And I would suggest taking a long walk off a short pier. Your posts are not as insightful as you evidently think they are.
        "Comedy is simply a funny way of being serious." Peter Ustinov


        Comment


        • Originally posted by NotBlamedForNothing View Post
          ... yet the knife found by Thomas Coram still begs for an explanation.
          I've suggested it was dropped by David Cohen in a moment of incoherency. He was staying next door to the laundry at a tobacco shop being used as a brothel.

          Comment


          • Originally posted by JeffHamm View Post

            The body was discovered at 1 o'clock, that time was based upon reading a clock, not an estimate.
            That is only true if we take Diemschitz at his word, and if that is the case, then let's be consistent about it...

            LD: She was a little bit better dressed I should say than the woman who was last murdered. Her clothes were not disarranged. She had a flower in the bosom of her dress, and in one hand she had some grapes and in the other some sweets. She was grasping them tightly.

            Watkins had a watch on him, and Harvey checked his patrol time based upon the post office clock, and he says as much that his times were estimated. However, comparing where he stated he was with the time he estimated has shown that his estimates appear pretty accurate. We don't have the information to do that with Smith so we don't know if his ability to estimate is highly accurate or widely out, or somewhere in between.
            Are you saying we don't know what clocks Smith would have passed on Commercial Road?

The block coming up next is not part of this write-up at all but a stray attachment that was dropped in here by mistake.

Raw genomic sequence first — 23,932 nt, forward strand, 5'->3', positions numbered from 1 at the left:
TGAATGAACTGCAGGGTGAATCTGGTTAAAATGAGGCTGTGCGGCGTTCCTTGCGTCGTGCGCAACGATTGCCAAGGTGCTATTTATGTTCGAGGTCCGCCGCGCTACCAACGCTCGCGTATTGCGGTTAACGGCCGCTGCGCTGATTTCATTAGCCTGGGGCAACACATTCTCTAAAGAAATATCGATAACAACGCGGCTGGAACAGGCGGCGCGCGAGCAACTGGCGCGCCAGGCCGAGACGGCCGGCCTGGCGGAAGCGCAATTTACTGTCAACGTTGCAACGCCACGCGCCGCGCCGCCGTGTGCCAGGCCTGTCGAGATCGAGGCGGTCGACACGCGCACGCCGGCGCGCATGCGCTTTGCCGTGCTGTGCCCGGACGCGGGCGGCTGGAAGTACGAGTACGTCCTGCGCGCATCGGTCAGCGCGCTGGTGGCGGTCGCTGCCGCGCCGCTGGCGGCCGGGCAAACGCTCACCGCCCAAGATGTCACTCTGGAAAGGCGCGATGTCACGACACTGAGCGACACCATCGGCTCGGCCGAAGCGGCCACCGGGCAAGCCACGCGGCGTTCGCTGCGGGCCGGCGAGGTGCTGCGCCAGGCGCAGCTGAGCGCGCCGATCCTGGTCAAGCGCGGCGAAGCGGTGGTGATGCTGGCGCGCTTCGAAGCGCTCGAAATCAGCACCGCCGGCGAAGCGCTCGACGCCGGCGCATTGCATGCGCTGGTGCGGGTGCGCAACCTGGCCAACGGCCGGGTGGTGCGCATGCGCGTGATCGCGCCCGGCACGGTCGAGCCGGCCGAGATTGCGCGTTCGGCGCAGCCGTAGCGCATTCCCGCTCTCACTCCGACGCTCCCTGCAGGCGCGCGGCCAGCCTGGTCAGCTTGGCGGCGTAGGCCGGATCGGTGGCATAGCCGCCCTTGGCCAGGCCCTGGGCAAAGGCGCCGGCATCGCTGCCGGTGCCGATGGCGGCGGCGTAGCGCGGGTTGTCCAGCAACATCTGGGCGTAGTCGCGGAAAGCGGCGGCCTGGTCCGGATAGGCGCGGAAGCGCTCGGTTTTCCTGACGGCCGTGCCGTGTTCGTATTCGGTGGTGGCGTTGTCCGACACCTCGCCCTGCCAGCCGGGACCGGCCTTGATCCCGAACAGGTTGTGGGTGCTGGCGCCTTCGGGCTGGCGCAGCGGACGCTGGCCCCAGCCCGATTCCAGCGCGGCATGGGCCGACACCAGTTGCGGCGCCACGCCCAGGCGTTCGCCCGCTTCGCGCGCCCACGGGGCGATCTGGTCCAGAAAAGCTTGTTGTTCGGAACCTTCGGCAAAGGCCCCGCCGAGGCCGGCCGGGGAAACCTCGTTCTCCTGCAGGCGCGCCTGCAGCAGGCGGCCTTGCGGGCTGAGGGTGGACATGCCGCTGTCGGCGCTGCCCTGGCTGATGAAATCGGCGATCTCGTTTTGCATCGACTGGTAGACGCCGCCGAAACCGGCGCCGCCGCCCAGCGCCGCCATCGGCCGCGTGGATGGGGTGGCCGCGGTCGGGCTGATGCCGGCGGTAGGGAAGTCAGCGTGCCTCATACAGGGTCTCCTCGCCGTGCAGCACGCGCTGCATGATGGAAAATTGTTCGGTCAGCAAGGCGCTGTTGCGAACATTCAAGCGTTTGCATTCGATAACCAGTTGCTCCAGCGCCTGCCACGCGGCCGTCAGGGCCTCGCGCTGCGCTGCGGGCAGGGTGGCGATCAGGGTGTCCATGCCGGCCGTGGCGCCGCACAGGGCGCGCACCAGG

How did Smith know his beat took 25 to 30 minutes, without being able to reference to clocks?

            A 1:07 arrival time for Smith has him last passing the yard at about 12:40 - which is corresponds well with modern estimates. It is also within the normal span of his beat. Yet that means Smith begins his walk down Berner street at about 1:05, when Lamb is already established in the yard. If Diemschitz had driven into the yard at 1:01, that would be impossible. It must have been significantly earlier.
            Andrew's the man, that is not blamed for nothing

            Comment


            • Originally posted by Scott Nelson View Post

              I've suggested it was dropped by David Cohen in a moment of incoherency. He was staying next door to the laundry at a tobacco shop being used as a brothel.
              How do you explain the blood on the knife, or are you implying Cohen was the murderer?
              Andrew's the man, that is not blamed for nothing

              Comment


              • Originally posted by caz View Post

                And I would suggest taking a long walk off a short pier. Your posts are not as insightful as you evidently think they are.
                Documents > Casebook > The Double Event

                #110 NBFN made the point; if we are going to take Diemschitz at his word regarding the time on the clock, then why not also take his word in regard to the grapes found in Stride's hand?
                Andrew's the man, that is not blamed for nothing

                Comment


                • Originally posted by Scott Nelson View Post